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Managing the Modern Workplace
V&E International Labor & Employment Resources

  • 21
  • May
  • 2019

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Banning the Box on those Old Job Application Forms

While employment lawyers like myself — and the EEOC — have long cautioned employees against automatically asking job applicants about their criminal history, few companies would think twice (absent advice of learned counsel) about asking “Have you ever been convicted of a felony or a misdemeanor?” on their standard job application forms. After all, who wouldn’t want to know if a potential hire has a problem with drug abuse, violence, or … honesty? The question about criminal convictions has been popularly considered a good test of job applicants’ honesty and integrity. In fact, employers are often more inclined to pass up a candidate who lies about a minor offense than a candid one with a more serious offense in the distant past.

While such questions on application forms are still legal in Texas (where I live), Texas employers doing business in other states are quickly learning that they can face stiff penalties if they ask those questions elsewhere. Currently, twelve states — California, Connecticut, Hawaii, Illinois, Massachusetts, Minnesota, New Jersey, New Mexico, Oregon, Rhode Island, Vermont, and Washington — have passed “Ban the Box” laws that prohibit private employers from asking questions about conviction history on job applications. Many large cities — including New York City — have similar laws. A number of other states are in the process of considering such laws.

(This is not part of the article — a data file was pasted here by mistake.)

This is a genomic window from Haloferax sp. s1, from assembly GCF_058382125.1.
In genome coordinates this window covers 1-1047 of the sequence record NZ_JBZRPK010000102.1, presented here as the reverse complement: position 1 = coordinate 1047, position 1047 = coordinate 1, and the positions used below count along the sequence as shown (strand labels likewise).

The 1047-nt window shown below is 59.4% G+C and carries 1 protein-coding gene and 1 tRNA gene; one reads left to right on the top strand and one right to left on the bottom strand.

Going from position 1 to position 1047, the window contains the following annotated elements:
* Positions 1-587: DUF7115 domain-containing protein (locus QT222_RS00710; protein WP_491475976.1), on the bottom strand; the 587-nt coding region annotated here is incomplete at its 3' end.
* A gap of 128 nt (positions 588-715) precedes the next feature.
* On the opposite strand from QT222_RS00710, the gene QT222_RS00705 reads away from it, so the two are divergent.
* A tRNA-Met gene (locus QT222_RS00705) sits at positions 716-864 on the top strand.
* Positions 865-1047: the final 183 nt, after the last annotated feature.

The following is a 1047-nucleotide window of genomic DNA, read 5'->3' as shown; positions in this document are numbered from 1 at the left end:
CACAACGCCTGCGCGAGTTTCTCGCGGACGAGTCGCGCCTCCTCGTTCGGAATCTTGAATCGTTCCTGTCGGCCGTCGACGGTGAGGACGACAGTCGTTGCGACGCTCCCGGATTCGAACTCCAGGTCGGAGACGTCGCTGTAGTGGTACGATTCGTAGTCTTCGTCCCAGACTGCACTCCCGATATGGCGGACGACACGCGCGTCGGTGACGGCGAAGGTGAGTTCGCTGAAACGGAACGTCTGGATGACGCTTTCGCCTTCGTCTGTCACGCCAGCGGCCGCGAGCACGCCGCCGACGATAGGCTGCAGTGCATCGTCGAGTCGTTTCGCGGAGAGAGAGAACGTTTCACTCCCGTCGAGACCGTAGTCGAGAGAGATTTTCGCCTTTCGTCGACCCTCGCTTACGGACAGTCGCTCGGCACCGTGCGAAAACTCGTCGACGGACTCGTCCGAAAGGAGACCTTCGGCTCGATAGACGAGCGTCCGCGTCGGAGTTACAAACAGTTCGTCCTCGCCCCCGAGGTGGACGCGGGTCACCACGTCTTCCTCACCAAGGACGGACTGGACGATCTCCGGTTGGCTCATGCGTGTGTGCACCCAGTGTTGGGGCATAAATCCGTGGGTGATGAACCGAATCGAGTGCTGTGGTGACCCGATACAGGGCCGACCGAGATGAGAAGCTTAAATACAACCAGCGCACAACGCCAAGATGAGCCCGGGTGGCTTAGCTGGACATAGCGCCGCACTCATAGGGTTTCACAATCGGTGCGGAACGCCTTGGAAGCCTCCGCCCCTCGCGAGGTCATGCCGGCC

The biggest challenge for multi-state employers is whether they should use different job applications in different states or a uniform job application that passes legal muster in all states. Most of the states that have adopted these Ban the Box laws still allow employers to make inquiries about a candidate’s criminal history, but only after a conditional offer has been made or — in a few cases — after the employee has been invited to an interview. The hope is that employers who learn about a conviction later in the process will be less likely to summarily dismiss an ex-offender if they have spent some time getting to know the candidate.

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Author

Christopher V. Bacon

Christopher V. Bacon Counsel